An investigation of contact transmission of methicillin resistant-Staphylococcus aureus

McBryde, E. S., Bradley, L. C., Whitby, M. and McElwain, D. L. S. (2004) An investigation of contact transmission of methicillin resistant-Staphylococcus aureus. Journal of Hospital Infection, 58 2: 104-108. doi:10.1016/j.jhin.2004.06.010

Author McBryde, E. S.
Bradley, L. C.
Whitby, M.
McElwain, D. L. S.
Title An investigation of contact transmission of methicillin resistant-Staphylococcus aureus
Journal name Journal of Hospital Infection   Check publisher's open access policy
ISSN 0195-6701
Publication date 2004
Sub-type Article (original research)
DOI 10.1016/j.jhin.2004.06.010
Volume 58
Issue 2
Start page 104
End page 108
Total pages 5
Editor S. Barrett
Place of publication UK
Publisher Elsevier Ltd
Collection year 2004
Language eng
Subject C1
321010 Infectious Diseases
730101 Infectious diseases
Abstract Hand hygiene is critical in the healthcare setting and it is believed that methicillin-resistant Staphylococcus aureus (MRSA), for example, is transmitted from patient to patient largely via the hands of health professionals. A study has been carried out at a large teaching hospital to estimate how often the gloves of a healthcare worker are contaminated with MRSA after contact with a colonized patient. The effectiveness of handwashing procedures to decontaminate the health professionals' hands was also investigated, together with how well different healthcare professional groups complied with handwashing procedures. The study showed that about 17% (9-25%) of contacts between a healthcare worker and a MRSA-colonized patient results in transmission of MRSA from a patient to the gloves of a healthcare worker. Different health professional groups have different rates of compliance with infection control procedures. Non-contact staff (cleaners, food services) had the shortest handwashing times. In this study, glove use compliance rates were 75% or above in all healthcare worker groups except doctors whose compliance was only 27%. (C) 2004 The Hospital Infection Society. Published by Elsevier Ltd. All rights reserved.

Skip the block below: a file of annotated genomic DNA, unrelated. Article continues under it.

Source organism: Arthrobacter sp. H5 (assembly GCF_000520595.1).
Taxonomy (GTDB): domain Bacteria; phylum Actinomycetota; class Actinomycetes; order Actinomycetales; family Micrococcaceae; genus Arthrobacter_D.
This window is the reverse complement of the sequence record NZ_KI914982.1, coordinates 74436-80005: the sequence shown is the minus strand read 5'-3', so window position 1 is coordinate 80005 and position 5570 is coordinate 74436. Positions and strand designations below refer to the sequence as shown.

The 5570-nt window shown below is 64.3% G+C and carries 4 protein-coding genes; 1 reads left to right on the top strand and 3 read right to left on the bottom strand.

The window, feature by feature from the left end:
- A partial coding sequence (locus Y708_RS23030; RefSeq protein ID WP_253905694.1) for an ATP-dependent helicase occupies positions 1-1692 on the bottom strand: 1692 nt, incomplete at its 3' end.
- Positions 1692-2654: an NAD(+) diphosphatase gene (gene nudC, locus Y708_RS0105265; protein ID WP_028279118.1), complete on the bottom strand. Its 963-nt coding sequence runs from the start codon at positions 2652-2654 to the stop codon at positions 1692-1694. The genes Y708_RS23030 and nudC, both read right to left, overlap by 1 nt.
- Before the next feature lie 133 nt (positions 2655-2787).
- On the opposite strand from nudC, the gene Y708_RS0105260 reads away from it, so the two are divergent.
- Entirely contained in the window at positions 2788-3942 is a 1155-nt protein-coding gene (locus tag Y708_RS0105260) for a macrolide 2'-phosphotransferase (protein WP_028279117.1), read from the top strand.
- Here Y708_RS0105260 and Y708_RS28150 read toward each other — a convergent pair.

Keyword Infectious Diseases
Hand Hygiene
Infection Control
Q-Index Code C1

Document type: Journal Article
Sub-type: Article (original research)
Collections: School of Mathematics and Physics
2005 Higher Education Research Data Collection
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Citation counts: TR Web of Science Citation Count  Cited 61 times in Thomson Reuters Web of Science Article | Citations
Scopus Citation Count Cited 84 times in Scopus Article | Citations
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Created: Wed, 15 Aug 2007, 03:28:42 EST